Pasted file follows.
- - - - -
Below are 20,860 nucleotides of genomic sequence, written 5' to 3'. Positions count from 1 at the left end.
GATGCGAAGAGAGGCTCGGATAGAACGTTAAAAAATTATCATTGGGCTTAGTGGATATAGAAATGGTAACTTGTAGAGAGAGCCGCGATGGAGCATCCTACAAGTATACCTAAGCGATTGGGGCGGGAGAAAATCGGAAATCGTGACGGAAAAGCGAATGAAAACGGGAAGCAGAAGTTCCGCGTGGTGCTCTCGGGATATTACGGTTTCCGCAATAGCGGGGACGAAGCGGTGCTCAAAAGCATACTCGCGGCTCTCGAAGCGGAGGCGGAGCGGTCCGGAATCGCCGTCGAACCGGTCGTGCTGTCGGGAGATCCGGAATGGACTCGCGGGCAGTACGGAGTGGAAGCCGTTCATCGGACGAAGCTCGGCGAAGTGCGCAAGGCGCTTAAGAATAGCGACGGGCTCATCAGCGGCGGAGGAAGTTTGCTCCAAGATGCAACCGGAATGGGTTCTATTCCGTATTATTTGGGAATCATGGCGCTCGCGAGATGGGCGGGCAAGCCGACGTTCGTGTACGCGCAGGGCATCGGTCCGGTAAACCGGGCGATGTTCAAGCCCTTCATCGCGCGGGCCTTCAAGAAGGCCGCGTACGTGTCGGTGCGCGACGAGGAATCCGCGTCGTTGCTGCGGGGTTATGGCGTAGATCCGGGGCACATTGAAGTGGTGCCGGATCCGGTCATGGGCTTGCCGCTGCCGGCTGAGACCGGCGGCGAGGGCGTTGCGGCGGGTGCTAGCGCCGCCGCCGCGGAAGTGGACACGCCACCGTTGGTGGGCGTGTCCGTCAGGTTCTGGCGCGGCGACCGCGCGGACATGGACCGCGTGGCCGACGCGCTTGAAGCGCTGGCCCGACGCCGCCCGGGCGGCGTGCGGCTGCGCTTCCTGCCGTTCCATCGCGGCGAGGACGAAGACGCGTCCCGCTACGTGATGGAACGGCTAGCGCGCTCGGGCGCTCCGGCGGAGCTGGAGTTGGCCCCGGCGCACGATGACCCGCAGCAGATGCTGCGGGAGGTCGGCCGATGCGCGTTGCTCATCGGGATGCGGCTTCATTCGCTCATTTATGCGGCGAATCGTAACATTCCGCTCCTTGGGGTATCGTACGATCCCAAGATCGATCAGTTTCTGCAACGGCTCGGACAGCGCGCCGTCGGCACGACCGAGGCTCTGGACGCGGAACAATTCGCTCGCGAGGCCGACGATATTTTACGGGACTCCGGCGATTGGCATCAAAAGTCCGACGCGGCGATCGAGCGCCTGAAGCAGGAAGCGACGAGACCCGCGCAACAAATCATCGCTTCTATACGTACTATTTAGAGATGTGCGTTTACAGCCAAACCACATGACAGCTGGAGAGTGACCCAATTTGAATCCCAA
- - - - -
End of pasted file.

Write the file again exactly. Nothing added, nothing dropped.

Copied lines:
Below are 20,860 nucleotides of genomic sequence, written 5' to 3'. Positions count from 1 at the left end.
GATGCGAAGAGAGGCTCGGATAGAACGTTAAAAAATTATCATTGGGCTTAGTGGATATAGAAATGGTAACTTGTAGAGAGAGCCGCGATGGAGCATCCTACAAGTATACCTAAGCGATTGGGGCGGGAGAAAATCGGAAATCGTGACGGAAAAGCGAATGAAAACGGGAAGCAGAAGTTCCGCGTGGTGCTCTCGGGATATTACGGTTTCCGCAATAGCGGGGACGAAGCGGTGCTCAAAAGCATACTCGCGGCTCTCGAAGCGGAGGCGGAGCGGTCCGGAATCGCCGTCGAACCGGTCGTGCTGTCGGGAGATCCGGAATGGACTCGCGGGCAGTACGGAGTGGAAGCCGTTCATCGGACGAAGCTCGGCGAAGTGCGCAAGGCGCTTAAGAATAGCGACGGGCTCATCAGCGGCGGAGGAAGTTTGCTCCAAGATGCAACCGGAATGGGTTCTATTCCGTATTATTTGGGAATCATGGCGCTCGCGAGATGGGCGGGCAAGCCGACGTTCGTGTACGCGCAGGGCATCGGTCCGGTAAACCGGGCGATGTTCAAGCCCTTCATCGCGCGGGCCTTCAAGAAGGCCGCGTACGTGTCGGTGCGCGACGAGGAATCCGCGTCGTTGCTGCGGGGTTATGGCGTAGATCCGGGGCACATTGAAGTGGTGCCGGATCCGGTCATGGGCTTGCCGCTGCCGGCTGAGACCGGCGGCGAGGGCGTTGCGGCGGGTGCTAGCGCCGCCGCCGCGGAAGTGGACACGCCACCGTTGGTGGGCGTGTCCGTCAGGTTCTGGCGCGGCGACCGCGCGGACATGGACCGCGTGGCCGACGCGCTTGAAGCGCTGGCCCGACGCCGCCCGGGCGGCGTGCGGCTGCGCTTCCTGCCGTTCCATCGCGGCGAGGACGAAGACGCGTCCCGCTACGTGATGGAACGGCTAGCGCGCTCGGGCGCTCCGGCGGAGCTGGAGTTGGCCCCGGCGCACGATGACCCGCAGCAGATGCTGCGGGAGGTCGGCCGATGCGCGTTGCTCATCGGGATGCGGCTTCATTCGCTCATTTATGCGGCGAATCGTAACATTCCGCTCCTTGGGGTATCGTACGATCCCAAGATCGATCAGTTTCTGCAACGGCTCGGACAGCGCGCCGTCGGCACGACCGAGGCTCTGGACGCGGAACAATTCGCTCGCGAGGCCGACGATATTTTACGGGACTCCGGCGATTGGCATCAAAAGTCCGACGCGGCGATCGAGCGCCTGAAGCAGGAAGCGACGAGACCCGCGCAACAAATCATCGCTTCTATACGTACTATTTAGAGATGTGCGTTTACAGCCAAACCACATGACAGCTGGAGAGTGACCCAATTTGAATCCCAA